This is another rarely seen shark that dwells in the inshore waters around Mukah, northwestern Borneo. It’s small, gray in color and grows to 26 inches (65 cm). Though it has limited commercial value, it’s frequently caught as bycatch. It was not seen for many years between 1937 and 2004 and to date, few scattered specimen are discovered from time to time in the waters around Mukah and nowhere else. As a result of its scarcity, the Borneo shark is another species that is of major concern to the IUCN.
11. Harrison’s Dogfish (Dumb Gulper Shark)
This deepwater dogfish is another rarely seen endangered shark species. It is known to dwell only along the east coast of Australia and a few scattered spots to the north and west of New Zealand. The Harrison’s dogfish has a slender gray to gray/brown colored body, a long robust head, large mouth and large green eyes. It grows up to a length of 1.1 meters (43 inches).
Dumb Gulper sharks are a target of commercial fisheries for their liver oil and meat. Combined with the fact that it has one of the lowest reproductive rates among sharks; one or two pups every one or two years, its population is estimated to have dropped by as much as 99 percent since the 1970s. As a result of this, there are measures in place to protect it. For a start, it has been incorporated into the Environmental Protection and Biodiversity Conservation (EPBC) Act with a view to keeping this species safe.
12. Natal Shyshark (Eastern Shyshark)
Status: Critically Endangered
The Natal Shyshark is a shark species that is endemic to a small area along the coast of South Africa. It’s a small shark that grows to about 20 inches (50 cm) in length at maturity and is easily identified by a distinctive H-shaped pattern on its skin. They are called shyshark because they curl into a ring and cover their eyes with their tails when they feel threatened.
Because of rapid industrial and tourist development around Durban, South Africa the Natal Shyshark’s habitat is under continuous threat and degradation. Also, it is frequently caught as bycatch by prawn fisheries in the area.
13. Argentine Angelshark
Argentine Angelsharks are purplish-brown, bottom-dwelling Atlantic fish found in the Southwest Atlantic to southern Brazil, through Uruguay to northern Patagonia, Argentina. They are a highly vulnerable to trawl and gillnet fishing and reproduce only once every two years. Therefore, this species is highly susceptible to population decline.
Angel sharks are also fished heavily in southern Brazil. For instance, documented figures over the years show that about 2000 tons of angel shark were caught every year from 1986 to 1989. Since 1992, there has been a Maximum Permitted Catch (MPC) limit for angel sharks, but enforcement is difficult.
14. Smoothtooth Blacktip Shark
The Smoothtooth Blacktip Shark is robust, has large nostrils, small eyes with nictitating membranes, and black-tipped fins. The largest specimen measured 1.2 meters (3.9 feet) long. They live in small concentrations around Yemen and Kuwait.
15. The Great Hammerhead
The great hammerhead is the largest of the hammerhead species. It grows to a maximum length of 6.1 meters (20 feet) and dwells in coastal areas and the continental shelf of tropical and warm temperate waters worldwide.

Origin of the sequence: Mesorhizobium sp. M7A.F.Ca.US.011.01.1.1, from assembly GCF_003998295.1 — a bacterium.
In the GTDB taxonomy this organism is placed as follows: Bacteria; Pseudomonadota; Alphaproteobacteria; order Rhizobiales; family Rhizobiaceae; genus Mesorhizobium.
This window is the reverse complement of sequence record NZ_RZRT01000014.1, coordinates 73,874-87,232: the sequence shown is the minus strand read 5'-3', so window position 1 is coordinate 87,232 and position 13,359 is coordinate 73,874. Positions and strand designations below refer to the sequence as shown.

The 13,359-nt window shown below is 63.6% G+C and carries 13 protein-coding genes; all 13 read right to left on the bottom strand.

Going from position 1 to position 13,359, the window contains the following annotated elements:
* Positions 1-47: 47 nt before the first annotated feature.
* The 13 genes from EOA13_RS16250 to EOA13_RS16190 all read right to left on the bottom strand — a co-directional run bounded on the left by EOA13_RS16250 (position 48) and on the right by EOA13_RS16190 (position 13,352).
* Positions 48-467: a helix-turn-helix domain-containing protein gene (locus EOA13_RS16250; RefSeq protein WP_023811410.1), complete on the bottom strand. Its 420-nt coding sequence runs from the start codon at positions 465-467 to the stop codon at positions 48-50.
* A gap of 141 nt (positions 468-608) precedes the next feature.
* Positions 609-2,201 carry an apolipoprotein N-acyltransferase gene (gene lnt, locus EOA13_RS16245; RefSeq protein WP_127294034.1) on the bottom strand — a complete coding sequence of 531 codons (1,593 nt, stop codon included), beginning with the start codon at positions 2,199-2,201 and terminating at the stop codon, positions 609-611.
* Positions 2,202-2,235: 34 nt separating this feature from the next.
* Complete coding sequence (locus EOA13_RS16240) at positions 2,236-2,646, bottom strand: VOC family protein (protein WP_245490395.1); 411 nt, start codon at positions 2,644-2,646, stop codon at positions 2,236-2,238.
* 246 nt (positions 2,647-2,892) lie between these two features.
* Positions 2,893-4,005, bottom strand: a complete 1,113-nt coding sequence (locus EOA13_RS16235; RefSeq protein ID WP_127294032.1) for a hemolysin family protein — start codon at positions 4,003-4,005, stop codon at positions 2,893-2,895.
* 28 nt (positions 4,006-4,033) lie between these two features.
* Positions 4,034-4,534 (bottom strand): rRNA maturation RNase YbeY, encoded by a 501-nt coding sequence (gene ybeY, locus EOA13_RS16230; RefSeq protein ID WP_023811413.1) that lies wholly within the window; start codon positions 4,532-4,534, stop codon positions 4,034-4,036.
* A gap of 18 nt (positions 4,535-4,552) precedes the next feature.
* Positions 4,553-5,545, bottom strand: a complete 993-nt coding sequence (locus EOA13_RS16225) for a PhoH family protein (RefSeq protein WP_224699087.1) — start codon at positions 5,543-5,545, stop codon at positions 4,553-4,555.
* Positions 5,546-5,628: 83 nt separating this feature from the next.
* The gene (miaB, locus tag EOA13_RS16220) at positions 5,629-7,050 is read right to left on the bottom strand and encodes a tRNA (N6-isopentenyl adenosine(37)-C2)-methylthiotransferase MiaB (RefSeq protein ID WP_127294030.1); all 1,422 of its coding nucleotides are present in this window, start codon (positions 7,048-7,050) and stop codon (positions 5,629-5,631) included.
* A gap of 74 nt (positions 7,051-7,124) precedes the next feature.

It’s a direct target of commercial finning in Asia and is highly sought after for its large fins. In addition, fisheries catch it for its liver oil (for vitamins), its skin (for leather), and use its carcass for fishmeal. The IUCN moved to list it as an endangered species, facing the extremely high risk of extinction in the near future. Figures show its population has decreased by about 80 percent.
Endangered Sharks And The Human Factor.
It is alarming to note that in every instance of depleted shark population, human activity is a recurring and directly responsible factor. In fact, it appears anywhere there is interaction between sharks and commercial/industrial human activity sharks will die in their thousands. We continue to put pressure on sharks by killing them across different generations as adults, pregnant females and pups are not spared. But should this be the case? Certainly not!
The IUCN and other conservation authorities remain at the forefront of saving endangered sharks, but they are faced with numerous challenges:
- Today’s highly efficient fishing techniques tremendously increase incidents of shark bycatch.
- Fisheries are venturing deeper into the oceans and seas than ever before.
- The massive demand for sharks and shark products has resulted in the overexploitation of different shark populations.
- As sharks become scarce, there is an increase in shark fin prices and fishing effort.
- Very few countries are bothering to implement sustainable shark fishing policies and regulations. Hence, overfishing continues in many regions.
- A lot of people still hate and fear sharks, and that’s even an understatement.
What Can You Do To Help Sharks?
You’ll notice that the above sharks are just some of the many species that are currently under threat of extinction in the middle-to-near future. The IUCN Red List has 20 sharks on its endangered list. Worldwide, shark populations have fallen by as much as 90 percent. For example, blacktip sharks have declined by 93 percent, tiger sharks 97 percent, bull sharks and dusky sharks by 97 percent.
Here are a few things you can you do to help endangered sharks and all sharks in general:
- Support conservation efforts by the IUCN and other authorities to preserve endangered sharks.
- Report any incident of shark abuse you observe.
- Encourage sensible shark tourism.
- Don’t buy authentic shark products (real jaws, teeth, fins, etc.) unless the items are fossils.
- Donate to shark conservation efforts.
- Share information and posts like this one on social media to create awareness. You’ll be surprised to know that many people are just not aware about the plight of sharks.
In conclusion, 11 of the species that the IUCN has data for are critically endangered sharks and some of the data for other species is not even complete yet. Therefore at least 11 shark species are likely swimming into extinction shortly. Think about it.
It is no surprise that in every instance of depleted shark population, human activity is directly responsible.